The slogan of “Digital India” is equally illustrative. The concept is welcome, but nobody has yet explained to people who suffer from “call drops” dozens of times in a day, where is the over Rs 70,000 crore coming for this project? Such promises, like the misplaced one of a bullet train, make a mockery of the real needs of ordinary people, most of whom travel by the existing train system which is virtually on the verge of collapse.

This year the Prime Minister coined another grand slogan — “Start-up India, Stand Up India”. The question people are asking is that will this too remain a slogan for lack of proper follow up. Certainly, “Make in India” has not taken off, and nor have the jobs promised with great elan to the youth of our country. The gap between promise and substance is most glaring in the field of agriculture. The Prime Minister announced the creation of a Krishi Kisan Mantralaya. But people are entitled to ask, what is the use of another new department, when, in the one year that his government has been in power, agricultural production has fallen to just over 1 per cent from the over 4 per cent it was a year ago?

Why were urea imports slashed, and urea subsidy drastically cut, especially when farmers were in such obvious distress? Why was the promise to raise the minimum support price to 50 per cent over costs not implemented? Why have agricultural exports dipped by over 29 per cent in the last year? And, finally, why was the Land Acquisition Bill so arbitrarily amended against the interests of the farmers?

The Prime Minister’s speech was most disappointing on the burning question of corruption. Instead of reassuring the nation, in accordance with his election promises, that he will not allow any corruption, whether in his own party or elsewhere, he simply said, ignoring the overwhelming evidence in the public realm on Vyapam and Lalitgate, that his government has done no wrong. Last year he had said that the nation must put a 10-year moratorium on communalism. What then were the “ghar wapsi” and “love jihad” campaigns about, along with the blatantly communal statements made repeatedly by his ministers and MPs and affiliated wings of the BJP, on which the Prime Minister largely kept a cynical silence?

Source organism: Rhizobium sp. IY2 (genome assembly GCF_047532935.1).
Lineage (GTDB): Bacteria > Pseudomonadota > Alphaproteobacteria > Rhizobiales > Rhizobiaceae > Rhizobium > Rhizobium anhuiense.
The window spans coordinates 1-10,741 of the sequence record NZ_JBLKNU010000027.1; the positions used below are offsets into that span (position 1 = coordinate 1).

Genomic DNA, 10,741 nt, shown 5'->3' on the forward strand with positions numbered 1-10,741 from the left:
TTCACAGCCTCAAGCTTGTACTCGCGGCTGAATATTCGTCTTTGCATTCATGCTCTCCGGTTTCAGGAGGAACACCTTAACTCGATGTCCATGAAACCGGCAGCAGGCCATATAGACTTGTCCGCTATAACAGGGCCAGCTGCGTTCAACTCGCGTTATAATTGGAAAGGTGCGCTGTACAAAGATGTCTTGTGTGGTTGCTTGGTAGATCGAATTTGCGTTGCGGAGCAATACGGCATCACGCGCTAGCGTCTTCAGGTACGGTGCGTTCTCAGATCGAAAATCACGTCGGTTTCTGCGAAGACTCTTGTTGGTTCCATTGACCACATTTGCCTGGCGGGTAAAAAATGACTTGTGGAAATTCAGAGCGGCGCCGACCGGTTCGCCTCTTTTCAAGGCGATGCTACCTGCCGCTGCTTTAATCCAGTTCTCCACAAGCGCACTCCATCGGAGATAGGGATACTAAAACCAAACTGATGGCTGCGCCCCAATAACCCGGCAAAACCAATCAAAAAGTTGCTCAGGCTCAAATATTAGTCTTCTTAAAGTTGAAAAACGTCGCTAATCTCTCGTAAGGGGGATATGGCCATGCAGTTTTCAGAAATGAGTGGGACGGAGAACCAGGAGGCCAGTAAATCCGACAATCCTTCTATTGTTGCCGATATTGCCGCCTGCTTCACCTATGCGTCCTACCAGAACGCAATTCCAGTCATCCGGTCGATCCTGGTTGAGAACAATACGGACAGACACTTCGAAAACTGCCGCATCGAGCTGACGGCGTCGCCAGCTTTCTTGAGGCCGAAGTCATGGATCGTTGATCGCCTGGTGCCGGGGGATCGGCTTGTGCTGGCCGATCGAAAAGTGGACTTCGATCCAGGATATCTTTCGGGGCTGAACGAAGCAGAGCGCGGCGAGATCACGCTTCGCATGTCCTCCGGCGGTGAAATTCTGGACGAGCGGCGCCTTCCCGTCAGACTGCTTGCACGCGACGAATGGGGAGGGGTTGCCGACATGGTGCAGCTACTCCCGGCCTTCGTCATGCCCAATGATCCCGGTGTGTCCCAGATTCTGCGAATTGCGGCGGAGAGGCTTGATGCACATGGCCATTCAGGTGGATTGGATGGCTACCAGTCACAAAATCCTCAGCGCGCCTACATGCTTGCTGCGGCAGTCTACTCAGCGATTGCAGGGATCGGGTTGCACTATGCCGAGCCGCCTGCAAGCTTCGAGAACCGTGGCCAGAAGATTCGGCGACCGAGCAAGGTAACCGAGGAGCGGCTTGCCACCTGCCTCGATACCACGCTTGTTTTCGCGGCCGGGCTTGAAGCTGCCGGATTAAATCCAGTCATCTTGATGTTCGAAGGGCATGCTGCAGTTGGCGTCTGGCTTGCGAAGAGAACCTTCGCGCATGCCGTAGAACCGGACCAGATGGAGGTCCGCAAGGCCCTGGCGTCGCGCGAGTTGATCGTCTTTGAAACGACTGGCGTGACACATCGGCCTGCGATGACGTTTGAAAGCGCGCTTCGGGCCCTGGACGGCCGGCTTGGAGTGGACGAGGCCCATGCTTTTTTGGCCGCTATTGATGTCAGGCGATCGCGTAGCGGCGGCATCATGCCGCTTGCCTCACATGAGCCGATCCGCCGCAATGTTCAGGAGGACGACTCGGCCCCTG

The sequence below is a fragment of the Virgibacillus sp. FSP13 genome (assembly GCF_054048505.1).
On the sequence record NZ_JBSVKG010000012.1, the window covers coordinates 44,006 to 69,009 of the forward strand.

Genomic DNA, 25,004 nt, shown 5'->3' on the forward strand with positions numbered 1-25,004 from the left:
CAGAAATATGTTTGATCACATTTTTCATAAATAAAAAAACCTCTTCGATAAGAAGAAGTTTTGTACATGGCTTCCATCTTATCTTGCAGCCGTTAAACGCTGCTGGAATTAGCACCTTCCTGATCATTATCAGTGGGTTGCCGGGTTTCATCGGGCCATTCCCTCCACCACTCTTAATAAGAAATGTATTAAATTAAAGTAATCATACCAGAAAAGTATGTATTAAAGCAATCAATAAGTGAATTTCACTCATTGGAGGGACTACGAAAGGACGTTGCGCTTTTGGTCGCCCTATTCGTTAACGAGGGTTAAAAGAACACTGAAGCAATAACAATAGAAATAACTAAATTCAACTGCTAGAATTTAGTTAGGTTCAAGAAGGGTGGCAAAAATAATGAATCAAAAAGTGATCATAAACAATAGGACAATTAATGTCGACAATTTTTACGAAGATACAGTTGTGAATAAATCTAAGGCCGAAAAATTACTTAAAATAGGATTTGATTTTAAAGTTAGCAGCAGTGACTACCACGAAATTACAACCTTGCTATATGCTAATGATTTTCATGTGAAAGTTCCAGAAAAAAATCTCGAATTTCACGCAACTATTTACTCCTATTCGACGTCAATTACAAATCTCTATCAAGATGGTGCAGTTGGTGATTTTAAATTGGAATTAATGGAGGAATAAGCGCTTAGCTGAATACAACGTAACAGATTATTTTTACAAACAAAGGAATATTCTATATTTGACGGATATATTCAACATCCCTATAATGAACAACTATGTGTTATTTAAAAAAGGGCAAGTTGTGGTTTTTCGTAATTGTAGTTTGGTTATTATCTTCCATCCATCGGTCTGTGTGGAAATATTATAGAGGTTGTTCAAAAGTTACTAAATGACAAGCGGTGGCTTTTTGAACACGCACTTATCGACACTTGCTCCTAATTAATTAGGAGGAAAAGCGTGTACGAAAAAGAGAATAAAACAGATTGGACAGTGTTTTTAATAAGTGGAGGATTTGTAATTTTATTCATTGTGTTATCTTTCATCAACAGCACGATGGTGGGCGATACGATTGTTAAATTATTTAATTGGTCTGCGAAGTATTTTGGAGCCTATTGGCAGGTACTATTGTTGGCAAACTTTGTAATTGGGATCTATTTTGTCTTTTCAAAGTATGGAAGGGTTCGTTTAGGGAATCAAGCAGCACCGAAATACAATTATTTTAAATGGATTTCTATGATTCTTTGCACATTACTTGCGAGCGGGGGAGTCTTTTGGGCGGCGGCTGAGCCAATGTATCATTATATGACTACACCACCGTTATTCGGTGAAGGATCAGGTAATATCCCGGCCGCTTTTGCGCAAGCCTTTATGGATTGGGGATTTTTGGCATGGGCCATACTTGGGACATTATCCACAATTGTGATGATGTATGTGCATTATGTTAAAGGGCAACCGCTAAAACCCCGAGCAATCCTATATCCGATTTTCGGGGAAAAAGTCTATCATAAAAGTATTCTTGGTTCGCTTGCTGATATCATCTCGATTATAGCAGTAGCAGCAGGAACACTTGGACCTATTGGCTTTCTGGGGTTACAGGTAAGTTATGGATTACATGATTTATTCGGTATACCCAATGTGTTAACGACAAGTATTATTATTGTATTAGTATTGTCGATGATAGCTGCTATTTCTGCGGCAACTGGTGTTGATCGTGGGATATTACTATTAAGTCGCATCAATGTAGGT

It is true that the Prime Minster said that One Rank, One Pension (OROP) will see the light of day. But the question is, when? If there were so many problems in its implementation, certainly he could have made a more nuanced and cautious assurance when he categorically promised it if voted to power at his election rally in Rewari.

Surprisingly, there was not a word in his speech on foreign policy, especially when our soldiers and officers are dying daily due to the cross-border infiltrations from Pakistan. And, finally, the constant reference to “Team India” was certainly overdone. For a Prime Minister who has shown little team spirit in running his own Cabinet, has almost no rapport with the Opposition in Parliament, has displayed a definitive empathy for a handful of businessmen close to him, and in whose national vision the entire swathe of least developed states all across the east rarely figure, this is an irony, to say the least.

Author-diplomat Pavan K. Varma is a Rajya Sabha member

( Source : deccan chronicle )